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Apple earnings top profit estimates despite drop in iPhone sales

Apple's Q4 earnings beat estimates despite iPhone sales declining. Yahoo Finance’s Dan Howley weighs in.

Video Transcript

JULIE HYMAN: Apple sort of wants to be seen as not just an iPhone company, but the Street's not really buying it.

DAN HOWLEY: Yeah, and what they've done is focused a lot more heavily on things like services, their accessories, wearables, obviously Apple Watch and AirPods are big moneymakers for them. But they still are tied heavily to the iPhone because that's what gets people in the door in the first place. And then they're able to tie them up with services and accessories for the long run.

But, you know, really what I think happened here was investors may not have realized that what you used to get was a small bump at the end of the quarter. Usually, that was when the newer iPhones came out and so you would see the initial jolt up of iPhone sales. And that would help kind of boost a quarter that's usually pretty slow for Apple because people are waiting for the new iPhones.

But what happened this year, of course, is that the iPhones were delayed significantly. So they didn't count in the prior quarter, they're going towards this current quarter. And so that's why we saw that kind of dip in overall sales for the iPhone. It also could be that during the last quarter, some people just didn't want to buy the new i-- the older iPhone because they were waiting for the new 5G version of the iPhone 12.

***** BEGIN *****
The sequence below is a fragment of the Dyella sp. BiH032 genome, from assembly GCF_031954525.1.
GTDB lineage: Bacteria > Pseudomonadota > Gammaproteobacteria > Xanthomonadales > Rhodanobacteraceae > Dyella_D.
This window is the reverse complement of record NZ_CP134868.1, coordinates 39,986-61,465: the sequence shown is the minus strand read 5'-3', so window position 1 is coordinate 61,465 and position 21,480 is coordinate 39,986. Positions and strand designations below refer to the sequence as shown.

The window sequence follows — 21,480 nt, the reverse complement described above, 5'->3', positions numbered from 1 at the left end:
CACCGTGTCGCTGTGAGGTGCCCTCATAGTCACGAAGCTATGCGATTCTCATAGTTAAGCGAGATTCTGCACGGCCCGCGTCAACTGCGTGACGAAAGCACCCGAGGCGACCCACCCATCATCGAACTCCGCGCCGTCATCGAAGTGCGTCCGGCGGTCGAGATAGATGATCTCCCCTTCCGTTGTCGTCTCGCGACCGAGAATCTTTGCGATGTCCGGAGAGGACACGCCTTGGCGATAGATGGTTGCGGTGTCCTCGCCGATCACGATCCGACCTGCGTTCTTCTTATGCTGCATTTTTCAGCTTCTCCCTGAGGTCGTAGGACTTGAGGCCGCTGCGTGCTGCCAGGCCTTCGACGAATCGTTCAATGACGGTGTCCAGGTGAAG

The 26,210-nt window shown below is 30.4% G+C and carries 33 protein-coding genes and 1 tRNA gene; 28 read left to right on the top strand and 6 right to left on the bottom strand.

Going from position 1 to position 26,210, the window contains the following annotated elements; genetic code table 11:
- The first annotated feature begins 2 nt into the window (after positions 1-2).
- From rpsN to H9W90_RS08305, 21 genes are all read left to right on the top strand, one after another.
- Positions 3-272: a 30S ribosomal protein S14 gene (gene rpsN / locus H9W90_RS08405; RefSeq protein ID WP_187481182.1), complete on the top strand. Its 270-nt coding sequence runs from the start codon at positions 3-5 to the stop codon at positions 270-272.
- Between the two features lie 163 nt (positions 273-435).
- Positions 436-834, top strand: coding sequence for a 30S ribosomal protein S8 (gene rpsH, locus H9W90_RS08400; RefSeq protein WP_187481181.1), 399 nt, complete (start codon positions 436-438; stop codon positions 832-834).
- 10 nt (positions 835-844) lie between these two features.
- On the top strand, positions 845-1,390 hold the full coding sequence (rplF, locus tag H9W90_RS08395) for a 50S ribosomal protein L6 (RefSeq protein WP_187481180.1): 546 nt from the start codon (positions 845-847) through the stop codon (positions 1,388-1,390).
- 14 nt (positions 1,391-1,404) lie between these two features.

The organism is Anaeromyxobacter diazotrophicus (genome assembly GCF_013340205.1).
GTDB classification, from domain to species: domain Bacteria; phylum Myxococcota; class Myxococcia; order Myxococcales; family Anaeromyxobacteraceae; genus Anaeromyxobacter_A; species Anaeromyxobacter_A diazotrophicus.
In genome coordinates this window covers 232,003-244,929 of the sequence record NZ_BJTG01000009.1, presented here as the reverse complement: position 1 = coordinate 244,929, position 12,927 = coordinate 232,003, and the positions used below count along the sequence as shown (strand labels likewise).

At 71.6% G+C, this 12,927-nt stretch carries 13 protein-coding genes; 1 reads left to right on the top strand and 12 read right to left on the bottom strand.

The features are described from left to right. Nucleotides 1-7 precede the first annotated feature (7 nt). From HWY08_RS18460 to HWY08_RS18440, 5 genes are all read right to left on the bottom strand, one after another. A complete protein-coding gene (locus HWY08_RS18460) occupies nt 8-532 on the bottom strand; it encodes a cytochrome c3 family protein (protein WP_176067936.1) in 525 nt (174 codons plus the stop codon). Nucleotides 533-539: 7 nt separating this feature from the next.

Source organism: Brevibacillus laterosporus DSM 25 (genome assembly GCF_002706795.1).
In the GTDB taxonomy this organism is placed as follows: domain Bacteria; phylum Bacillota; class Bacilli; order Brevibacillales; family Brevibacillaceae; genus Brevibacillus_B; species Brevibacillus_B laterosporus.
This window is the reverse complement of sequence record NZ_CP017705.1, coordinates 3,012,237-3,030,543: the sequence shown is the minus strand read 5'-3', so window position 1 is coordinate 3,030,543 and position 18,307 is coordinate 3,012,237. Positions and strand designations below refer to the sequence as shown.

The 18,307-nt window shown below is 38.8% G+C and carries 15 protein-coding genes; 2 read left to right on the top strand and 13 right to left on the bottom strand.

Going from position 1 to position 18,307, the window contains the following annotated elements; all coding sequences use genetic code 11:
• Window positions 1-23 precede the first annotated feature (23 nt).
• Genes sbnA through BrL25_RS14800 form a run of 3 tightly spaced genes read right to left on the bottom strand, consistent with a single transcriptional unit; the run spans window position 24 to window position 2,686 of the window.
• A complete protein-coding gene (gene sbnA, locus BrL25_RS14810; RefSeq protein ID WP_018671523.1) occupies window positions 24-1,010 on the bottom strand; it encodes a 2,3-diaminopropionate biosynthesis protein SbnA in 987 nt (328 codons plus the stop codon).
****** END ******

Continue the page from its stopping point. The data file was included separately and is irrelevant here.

And so that could explain some of the drop there. So I don't think it's really a fundamental risk for Apple or that there's necessarily people kind of falling out of love with the iPhone. I think it has to do with those two kind of issues combining to create a bigger problem for them. But the other problem was China. China sales disappointing for Apple, and that's a major area for them as far as sales go.

But again, that could also have to do with the fact that the 5G phone wasn't out yet, and 5G networks are more established in China. And so that would mean that people would be less likely to want to buy the iPhone 11 if it doesn't have 5G, which it didn't, and opt for the 12 instead because they have 5G widely available. Why would they want something that doesn't have 5G already?

So that's really where I think the new iPhones are really going to shine. China, and then obviously in the US. Unfortunately, as I've said before and probably a million times until I'm blue in the face, don't expect the earth-shattering changes of 5G to hit you as soon as you unbox your iPhone.